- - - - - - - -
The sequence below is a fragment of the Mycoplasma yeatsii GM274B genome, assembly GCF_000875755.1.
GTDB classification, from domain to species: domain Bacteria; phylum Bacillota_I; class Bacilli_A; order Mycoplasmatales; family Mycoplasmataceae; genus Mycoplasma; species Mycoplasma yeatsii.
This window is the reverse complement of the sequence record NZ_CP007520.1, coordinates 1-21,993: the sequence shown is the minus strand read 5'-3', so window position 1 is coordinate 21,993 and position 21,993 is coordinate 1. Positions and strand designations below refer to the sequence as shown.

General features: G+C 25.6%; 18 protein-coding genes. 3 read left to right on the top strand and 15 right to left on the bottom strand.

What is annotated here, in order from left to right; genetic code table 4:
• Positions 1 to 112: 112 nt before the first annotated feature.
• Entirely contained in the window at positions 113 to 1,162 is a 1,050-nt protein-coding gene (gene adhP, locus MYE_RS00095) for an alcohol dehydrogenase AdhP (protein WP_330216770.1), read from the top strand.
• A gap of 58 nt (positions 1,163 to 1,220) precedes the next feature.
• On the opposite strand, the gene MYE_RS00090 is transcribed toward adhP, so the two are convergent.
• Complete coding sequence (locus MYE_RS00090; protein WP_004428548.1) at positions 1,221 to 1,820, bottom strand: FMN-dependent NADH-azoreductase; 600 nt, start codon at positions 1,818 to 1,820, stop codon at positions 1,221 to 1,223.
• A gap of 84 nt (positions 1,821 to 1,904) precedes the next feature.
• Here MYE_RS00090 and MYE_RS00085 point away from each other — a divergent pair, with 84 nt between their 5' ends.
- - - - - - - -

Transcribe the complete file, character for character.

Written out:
The sequence below is a fragment of the Mycoplasma yeatsii GM274B genome, assembly GCF_000875755.1.
GTDB classification, from domain to species: domain Bacteria; phylum Bacillota_I; class Bacilli_A; order Mycoplasmatales; family Mycoplasmataceae; genus Mycoplasma; species Mycoplasma yeatsii.
This window is the reverse complement of the sequence record NZ_CP007520.1, coordinates 1-21,993: the sequence shown is the minus strand read 5'-3', so window position 1 is coordinate 21,993 and position 21,993 is coordinate 1. Positions and strand designations below refer to the sequence as shown.

General features: G+C 25.6%; 18 protein-coding genes. 3 read left to right on the top strand and 15 right to left on the bottom strand.

What is annotated here, in order from left to right; genetic code table 4:
• Positions 1 to 112: 112 nt before the first annotated feature.
• Entirely contained in the window at positions 113 to 1,162 is a 1,050-nt protein-coding gene (gene adhP, locus MYE_RS00095) for an alcohol dehydrogenase AdhP (protein WP_330216770.1), read from the top strand.
• A gap of 58 nt (positions 1,163 to 1,220) precedes the next feature.
• On the opposite strand, the gene MYE_RS00090 is transcribed toward adhP, so the two are convergent.
• Complete coding sequence (locus MYE_RS00090; protein WP_004428548.1) at positions 1,221 to 1,820, bottom strand: FMN-dependent NADH-azoreductase; 600 nt, start codon at positions 1,818 to 1,820, stop codon at positions 1,221 to 1,223.
• A gap of 84 nt (positions 1,821 to 1,904) precedes the next feature.
• Here MYE_RS00090 and MYE_RS00085 point away from each other — a divergent pair, with 84 nt between their 5' ends.